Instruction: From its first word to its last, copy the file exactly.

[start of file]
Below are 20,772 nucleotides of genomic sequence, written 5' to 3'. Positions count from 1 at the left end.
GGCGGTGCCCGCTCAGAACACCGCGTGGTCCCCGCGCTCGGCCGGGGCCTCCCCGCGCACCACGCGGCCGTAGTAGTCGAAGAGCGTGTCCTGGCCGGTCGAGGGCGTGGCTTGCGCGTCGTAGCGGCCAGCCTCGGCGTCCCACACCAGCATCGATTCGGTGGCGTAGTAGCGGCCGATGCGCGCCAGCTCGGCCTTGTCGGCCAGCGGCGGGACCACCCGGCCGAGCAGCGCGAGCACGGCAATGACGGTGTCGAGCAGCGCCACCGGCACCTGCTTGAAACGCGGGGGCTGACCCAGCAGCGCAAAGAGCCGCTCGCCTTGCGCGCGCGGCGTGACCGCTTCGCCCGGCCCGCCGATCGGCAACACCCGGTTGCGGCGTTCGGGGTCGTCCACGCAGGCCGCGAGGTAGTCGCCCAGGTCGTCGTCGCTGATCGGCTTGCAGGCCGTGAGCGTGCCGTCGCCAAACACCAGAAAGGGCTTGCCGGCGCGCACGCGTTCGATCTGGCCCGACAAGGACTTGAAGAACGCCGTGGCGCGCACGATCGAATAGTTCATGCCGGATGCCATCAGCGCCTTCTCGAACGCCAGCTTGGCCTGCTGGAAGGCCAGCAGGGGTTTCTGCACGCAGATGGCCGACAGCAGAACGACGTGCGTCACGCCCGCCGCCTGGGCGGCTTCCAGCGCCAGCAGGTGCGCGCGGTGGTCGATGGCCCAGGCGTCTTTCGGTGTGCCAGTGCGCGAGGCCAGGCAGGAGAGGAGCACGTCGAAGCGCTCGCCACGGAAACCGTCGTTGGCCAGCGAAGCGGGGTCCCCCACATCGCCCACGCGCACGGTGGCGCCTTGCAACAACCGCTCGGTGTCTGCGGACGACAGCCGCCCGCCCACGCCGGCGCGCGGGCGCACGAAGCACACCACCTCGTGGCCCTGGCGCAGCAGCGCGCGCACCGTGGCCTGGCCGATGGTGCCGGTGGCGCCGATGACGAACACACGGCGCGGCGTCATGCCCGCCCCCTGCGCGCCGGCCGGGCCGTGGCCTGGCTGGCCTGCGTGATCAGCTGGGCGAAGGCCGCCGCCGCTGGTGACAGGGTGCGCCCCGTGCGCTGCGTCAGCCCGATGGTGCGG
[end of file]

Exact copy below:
Below are 20,772 nucleotides of genomic sequence, written 5' to 3'. Positions count from 1 at the left end.
GGCGGTGCCCGCTCAGAACACCGCGTGGTCCCCGCGCTCGGCCGGGGCCTCCCCGCGCACCACGCGGCCGTAGTAGTCGAAGAGCGTGTCCTGGCCGGTCGAGGGCGTGGCTTGCGCGTCGTAGCGGCCAGCCTCGGCGTCCCACACCAGCATCGATTCGGTGGCGTAGTAGCGGCCGATGCGCGCCAGCTCGGCCTTGTCGGCCAGCGGCGGGACCACCCGGCCGAGCAGCGCGAGCACGGCAATGACGGTGTCGAGCAGCGCCACCGGCACCTGCTTGAAACGCGGGGGCTGACCCAGCAGCGCAAAGAGCCGCTCGCCTTGCGCGCGCGGCGTGACCGCTTCGCCCGGCCCGCCGATCGGCAACACCCGGTTGCGGCGTTCGGGGTCGTCCACGCAGGCCGCGAGGTAGTCGCCCAGGTCGTCGTCGCTGATCGGCTTGCAGGCCGTGAGCGTGCCGTCGCCAAACACCAGAAAGGGCTTGCCGGCGCGCACGCGTTCGATCTGGCCCGACAAGGACTTGAAGAACGCCGTGGCGCGCACGATCGAATAGTTCATGCCGGATGCCATCAGCGCCTTCTCGAACGCCAGCTTGGCCTGCTGGAAGGCCAGCAGGGGTTTCTGCACGCAGATGGCCGACAGCAGAACGACGTGCGTCACGCCCGCCGCCTGGGCGGCTTCCAGCGCCAGCAGGTGCGCGCGGTGGTCGATGGCCCAGGCGTCTTTCGGTGTGCCAGTGCGCGAGGCCAGGCAGGAGAGGAGCACGTCGAAGCGCTCGCCACGGAAACCGTCGTTGGCCAGCGAAGCGGGGTCCCCCACATCGCCCACGCGCACGGTGGCGCCTTGCAACAACCGCTCGGTGTCTGCGGACGACAGCCGCCCGCCCACGCCGGCGCGCGGGCGCACGAAGCACACCACCTCGTGGCCCTGGCGCAGCAGCGCGCGCACCGTGGCCTGGCCGATGGTGCCGGTGGCGCCGATGACGAACACACGGCGCGGCGTCATGCCCGCCCCCTGCGCGCCGGCCGGGCCGTGGCCTGGCTGGCCTGCGTGATCAGCTGGGCGAAGGCCGCCGCCGCTGGTGACAGGGTGCGCCCCGTGCGCTGCGTCAGCCCGATGGTGCGG